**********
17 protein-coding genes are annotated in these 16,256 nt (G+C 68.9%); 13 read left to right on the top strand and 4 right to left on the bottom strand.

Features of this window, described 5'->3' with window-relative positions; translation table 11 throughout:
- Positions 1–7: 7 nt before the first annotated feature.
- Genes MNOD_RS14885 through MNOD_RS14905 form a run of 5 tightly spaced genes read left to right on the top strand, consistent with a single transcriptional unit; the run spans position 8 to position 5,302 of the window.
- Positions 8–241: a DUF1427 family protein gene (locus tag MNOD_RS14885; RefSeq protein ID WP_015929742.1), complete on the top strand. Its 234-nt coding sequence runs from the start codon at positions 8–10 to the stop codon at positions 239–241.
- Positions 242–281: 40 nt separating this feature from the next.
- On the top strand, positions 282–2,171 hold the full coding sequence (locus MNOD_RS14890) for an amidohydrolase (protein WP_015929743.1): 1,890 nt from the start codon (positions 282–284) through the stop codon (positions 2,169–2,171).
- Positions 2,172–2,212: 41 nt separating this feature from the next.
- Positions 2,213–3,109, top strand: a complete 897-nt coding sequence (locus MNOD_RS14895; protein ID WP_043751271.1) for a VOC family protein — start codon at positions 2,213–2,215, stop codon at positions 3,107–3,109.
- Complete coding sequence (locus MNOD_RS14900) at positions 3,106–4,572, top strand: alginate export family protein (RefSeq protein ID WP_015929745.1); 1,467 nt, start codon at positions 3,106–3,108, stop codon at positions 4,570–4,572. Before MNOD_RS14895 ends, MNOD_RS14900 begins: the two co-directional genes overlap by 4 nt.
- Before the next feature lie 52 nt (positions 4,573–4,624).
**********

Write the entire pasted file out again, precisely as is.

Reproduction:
17 protein-coding genes are annotated in these 16,256 nt (G+C 68.9%); 13 read left to right on the top strand and 4 right to left on the bottom strand.

Features of this window, described 5'->3' with window-relative positions; translation table 11 throughout:
- Positions 1–7: 7 nt before the first annotated feature.
- Genes MNOD_RS14885 through MNOD_RS14905 form a run of 5 tightly spaced genes read left to right on the top strand, consistent with a single transcriptional unit; the run spans position 8 to position 5,302 of the window.
- Positions 8–241: a DUF1427 family protein gene (locus tag MNOD_RS14885; RefSeq protein ID WP_015929742.1), complete on the top strand. Its 234-nt coding sequence runs from the start codon at positions 8–10 to the stop codon at positions 239–241.
- Positions 242–281: 40 nt separating this feature from the next.
- On the top strand, positions 282–2,171 hold the full coding sequence (locus MNOD_RS14890) for an amidohydrolase (protein WP_015929743.1): 1,890 nt from the start codon (positions 282–284) through the stop codon (positions 2,169–2,171).
- Positions 2,172–2,212: 41 nt separating this feature from the next.
- Positions 2,213–3,109, top strand: a complete 897-nt coding sequence (locus MNOD_RS14895; protein ID WP_043751271.1) for a VOC family protein — start codon at positions 2,213–2,215, stop codon at positions 3,107–3,109.
- Complete coding sequence (locus MNOD_RS14900) at positions 3,106–4,572, top strand: alginate export family protein (RefSeq protein ID WP_015929745.1); 1,467 nt, start codon at positions 3,106–3,108, stop codon at positions 4,570–4,572. Before MNOD_RS14895 ends, MNOD_RS14900 begins: the two co-directional genes overlap by 4 nt.
- Before the next feature lie 52 nt (positions 4,573–4,624).